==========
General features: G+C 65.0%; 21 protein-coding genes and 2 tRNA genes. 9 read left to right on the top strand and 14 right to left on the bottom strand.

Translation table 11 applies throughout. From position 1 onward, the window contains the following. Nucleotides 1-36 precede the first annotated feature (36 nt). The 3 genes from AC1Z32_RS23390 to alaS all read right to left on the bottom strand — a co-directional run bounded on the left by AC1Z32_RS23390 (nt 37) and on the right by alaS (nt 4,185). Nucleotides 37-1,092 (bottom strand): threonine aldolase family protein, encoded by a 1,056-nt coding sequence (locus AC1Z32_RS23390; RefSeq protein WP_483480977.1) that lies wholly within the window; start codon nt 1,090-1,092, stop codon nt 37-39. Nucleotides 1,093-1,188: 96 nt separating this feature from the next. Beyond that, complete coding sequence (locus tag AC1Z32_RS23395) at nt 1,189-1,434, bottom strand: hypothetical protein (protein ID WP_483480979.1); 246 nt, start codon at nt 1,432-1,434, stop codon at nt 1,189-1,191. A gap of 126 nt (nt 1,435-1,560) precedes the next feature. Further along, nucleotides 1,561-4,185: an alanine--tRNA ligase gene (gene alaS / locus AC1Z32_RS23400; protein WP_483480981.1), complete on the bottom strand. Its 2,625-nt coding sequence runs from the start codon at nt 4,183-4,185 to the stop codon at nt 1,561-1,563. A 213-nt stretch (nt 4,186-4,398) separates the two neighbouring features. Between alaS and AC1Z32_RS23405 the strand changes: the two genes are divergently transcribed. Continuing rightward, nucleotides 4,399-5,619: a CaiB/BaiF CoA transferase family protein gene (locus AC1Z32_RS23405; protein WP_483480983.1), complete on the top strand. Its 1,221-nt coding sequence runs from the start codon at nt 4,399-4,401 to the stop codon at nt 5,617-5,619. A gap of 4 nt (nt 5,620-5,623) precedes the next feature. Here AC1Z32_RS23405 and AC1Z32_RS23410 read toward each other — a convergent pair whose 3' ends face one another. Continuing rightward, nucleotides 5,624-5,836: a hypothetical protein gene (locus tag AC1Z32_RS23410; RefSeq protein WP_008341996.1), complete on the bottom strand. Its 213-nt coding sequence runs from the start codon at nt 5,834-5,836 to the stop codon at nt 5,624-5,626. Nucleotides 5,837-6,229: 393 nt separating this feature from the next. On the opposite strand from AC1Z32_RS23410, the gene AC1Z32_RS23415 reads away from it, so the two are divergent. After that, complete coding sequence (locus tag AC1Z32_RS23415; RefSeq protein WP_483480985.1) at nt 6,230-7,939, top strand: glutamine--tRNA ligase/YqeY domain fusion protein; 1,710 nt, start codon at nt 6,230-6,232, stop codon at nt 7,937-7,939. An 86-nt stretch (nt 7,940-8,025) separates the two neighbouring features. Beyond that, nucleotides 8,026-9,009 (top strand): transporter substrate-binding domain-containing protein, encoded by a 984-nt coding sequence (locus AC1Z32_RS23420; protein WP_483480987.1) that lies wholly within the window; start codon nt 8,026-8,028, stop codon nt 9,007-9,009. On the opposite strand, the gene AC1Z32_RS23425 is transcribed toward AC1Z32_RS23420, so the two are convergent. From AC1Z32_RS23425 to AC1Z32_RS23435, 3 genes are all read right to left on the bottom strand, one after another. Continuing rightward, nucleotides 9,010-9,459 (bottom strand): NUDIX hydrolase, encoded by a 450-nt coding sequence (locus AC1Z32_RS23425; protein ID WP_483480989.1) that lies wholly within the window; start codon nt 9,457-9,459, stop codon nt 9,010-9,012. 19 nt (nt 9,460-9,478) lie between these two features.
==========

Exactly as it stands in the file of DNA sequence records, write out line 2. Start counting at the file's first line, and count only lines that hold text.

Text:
Translation table 11 applies throughout. From position 1 onward, the window contains the following. Nucleotides 1-36 precede the first annotated feature (36 nt). The 3 genes from AC1Z32_RS23390 to alaS all read right to left on the bottom strand — a co-directional run bounded on the left by AC1Z32_RS23390 (nt 37) and on the right by alaS (nt 4,185). Nucleotides 37-1,092 (bottom strand): threonine aldolase family protein, encoded by a 1,056-nt coding sequence (locus AC1Z32_RS23390; RefSeq protein WP_483480977.1) that lies wholly within the window; start codon nt 1,090-1,092, stop codon nt 37-39. Nucleotides 1,093-1,188: 96 nt separating this feature from the next. Beyond that, complete coding sequence (locus tag AC1Z32_RS23395) at nt 1,189-1,434, bottom strand: hypothetical protein (protein ID WP_483480979.1); 246 nt, start codon at nt 1,432-1,434, stop codon at nt 1,189-1,191. A gap of 126 nt (nt 1,435-1,560) precedes the next feature. Further along, nucleotides 1,561-4,185: an alanine--tRNA ligase gene (gene alaS / locus AC1Z32_RS23400; protein WP_483480981.1), complete on the bottom strand. Its 2,625-nt coding sequence runs from the start codon at nt 4,183-4,185 to the stop codon at nt 1,561-1,563. A 213-nt stretch (nt 4,186-4,398) separates the two neighbouring features. Between alaS and AC1Z32_RS23405 the strand changes: the two genes are divergently transcribed. Continuing rightward, nucleotides 4,399-5,619: a CaiB/BaiF CoA transferase family protein gene (locus AC1Z32_RS23405; protein WP_483480983.1), complete on the top strand. Its 1,221-nt coding sequence runs from the start codon at nt 4,399-4,401 to the stop codon at nt 5,617-5,619. A gap of 4 nt (nt 5,620-5,623) precedes the next feature. Here AC1Z32_RS23405 and AC1Z32_RS23410 read toward each other — a convergent pair whose 3' ends face one another. Continuing rightward, nucleotides 5,624-5,836: a hypothetical protein gene (locus tag AC1Z32_RS23410; RefSeq protein WP_008341996.1), complete on the bottom strand. Its 213-nt coding sequence runs from the start codon at nt 5,834-5,836 to the stop codon at nt 5,624-5,626. Nucleotides 5,837-6,229: 393 nt separating this feature from the next. On the opposite strand from AC1Z32_RS23410, the gene AC1Z32_RS23415 reads away from it, so the two are divergent. After that, complete coding sequence (locus tag AC1Z32_RS23415; RefSeq protein WP_483480985.1) at nt 6,230-7,939, top strand: glutamine--tRNA ligase/YqeY domain fusion protein; 1,710 nt, start codon at nt 6,230-6,232, stop codon at nt 7,937-7,939. An 86-nt stretch (nt 7,940-8,025) separates the two neighbouring features. Beyond that, nucleotides 8,026-9,009 (top strand): transporter substrate-binding domain-containing protein, encoded by a 984-nt coding sequence (locus AC1Z32_RS23420; protein WP_483480987.1) that lies wholly within the window; start codon nt 8,026-8,028, stop codon nt 9,007-9,009. On the opposite strand, the gene AC1Z32_RS23425 is transcribed toward AC1Z32_RS23420, so the two are convergent. From AC1Z32_RS23425 to AC1Z32_RS23435, 3 genes are all read right to left on the bottom strand, one after another. Continuing rightward, nucleotides 9,010-9,459 (bottom strand): NUDIX hydrolase, encoded by a 450-nt coding sequence (locus AC1Z32_RS23425; protein ID WP_483480989.1) that lies wholly within the window; start codon nt 9,457-9,459, stop codon nt 9,010-9,012. 19 nt (nt 9,460-9,478) lie between these two features.